Sometimes I like to just sit down, throw some dice and draw some stuff. It has been known I do love these roll’n’write or flip’n’fill types of games. Rustling Leaves from Kosmos and Paulo Moriis a quaint and beautiful game, enjoyable by yourself or with a few like-minded friends. It is very light but perfect for a game night opener or a wind-down game at the end of a hectic soirée.
Rustling leaves has you playing one of four seasons and encircling various icons on your sheet to try and maximise your score. Be careful though as every shape has to be joined to the last and especially at the end of the game, you could possibly shoot yourself in the foot by not being able to place a required shape. It's your choice when to stop, do you carry on? Or do you gamble for a few more tasty points?
Grab a number of writing utensils equal to the number of players, grab the two included dice and pick a sheet from the hefty pad. Summer, Winter, Spring and Autumn, they all have slightly different goals and ways to score and all of them have a slightly different feel. The setup in these types of games is always quick and that is one of the things that makes them great for travelling or fitting a game in between other activities.
Roll for the Galaxy! No, No No, Roll for The Forest Instead!
After picking one of the starting areas on your sheet the start player, which the instructions say was the last player to visit a forest, rolls the dice. Each dice has several pips on it, represented by leaves and one face that has a cloud on it and the pips. These two numbers together make up the size of the area you must enclose on your sheet. Your area must touch orthogonally an already enclosed area and must stay within the confines of the sheet. Simple.
Pick Your Points
After enclosing an area, you must choose one of the enclosed icons and cross off all those icons in your drawn enclosed area. So, if for example you pick butterflies and your area has three, cross them all off and score them accordingly. You can see now why how you build your areas is key for scoring, you want more symbols and want to specialize in certain icons. Each of these icons has different scoring conditions and rules but they are all nicely explained in the rulebook and summarized in the scoring area at the bottom of your sheet. It's all rather chilled and comforting.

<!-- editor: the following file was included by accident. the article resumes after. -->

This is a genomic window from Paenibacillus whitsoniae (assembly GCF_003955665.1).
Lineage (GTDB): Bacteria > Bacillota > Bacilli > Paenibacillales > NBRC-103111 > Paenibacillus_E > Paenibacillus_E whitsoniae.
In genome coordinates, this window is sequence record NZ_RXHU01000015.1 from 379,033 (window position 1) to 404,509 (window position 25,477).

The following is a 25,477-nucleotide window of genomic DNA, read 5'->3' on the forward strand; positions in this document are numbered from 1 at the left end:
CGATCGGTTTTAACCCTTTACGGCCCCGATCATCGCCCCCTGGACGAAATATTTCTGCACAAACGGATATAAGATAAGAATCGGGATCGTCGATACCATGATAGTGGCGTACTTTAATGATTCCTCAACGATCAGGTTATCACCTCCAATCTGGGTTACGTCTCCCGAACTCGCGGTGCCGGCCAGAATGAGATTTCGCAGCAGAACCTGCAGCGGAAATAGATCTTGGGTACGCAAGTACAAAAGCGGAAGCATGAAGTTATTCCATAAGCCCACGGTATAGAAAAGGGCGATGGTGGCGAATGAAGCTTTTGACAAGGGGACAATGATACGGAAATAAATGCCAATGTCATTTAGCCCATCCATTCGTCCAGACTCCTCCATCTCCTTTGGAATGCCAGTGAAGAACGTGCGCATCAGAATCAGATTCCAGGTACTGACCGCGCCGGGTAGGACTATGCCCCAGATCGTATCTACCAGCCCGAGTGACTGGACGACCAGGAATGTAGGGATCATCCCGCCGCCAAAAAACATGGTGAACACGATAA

Ways To Mitigate, Troubles And Cloud Faces
Your sheet, as with all games of this ilk does have a way to change die faces. You have one joker per game which allows you to change the number of pips on the green die. Having only one joker and losing points for not being able to place your enclosures is tense. This combined with the fact you choose when to stop creates this little ecosystem of being concise and planning efficiently.
As I mentioned above, not being able to place an enclosure means you have to check off minus point notches at the bottom of your sheet and can easily lose you the game. On the flip side of that, deciding to stay playing with only a small part of your sheet left and rolling a perfectly fitting shape feels great. It is a good tactic to save your joker for the end of the game to make this a higher possibility of being achieved.
The cloud faces on the die and including the normal pips add a wrinkle to all four seasonal sheets. They increase certain scoring icons or stop you from scoring them completely. Every time a cloud is rolled, everyone is interesting as it may affect their strategy positively or even negatively.
The End Of The Game
After you have decided to stop marking your forest and after you have stopped pushing your luck you have to score your sheet. It's a very simple affair as each section has its own sub-total box. Add up all the sub-sections, then all the sub-totals and whoever has the most points is the winner. Easy as peas!
Rustling Leaves is an easy to play, quick game that’s warm and rewarding. Roll for the forest people!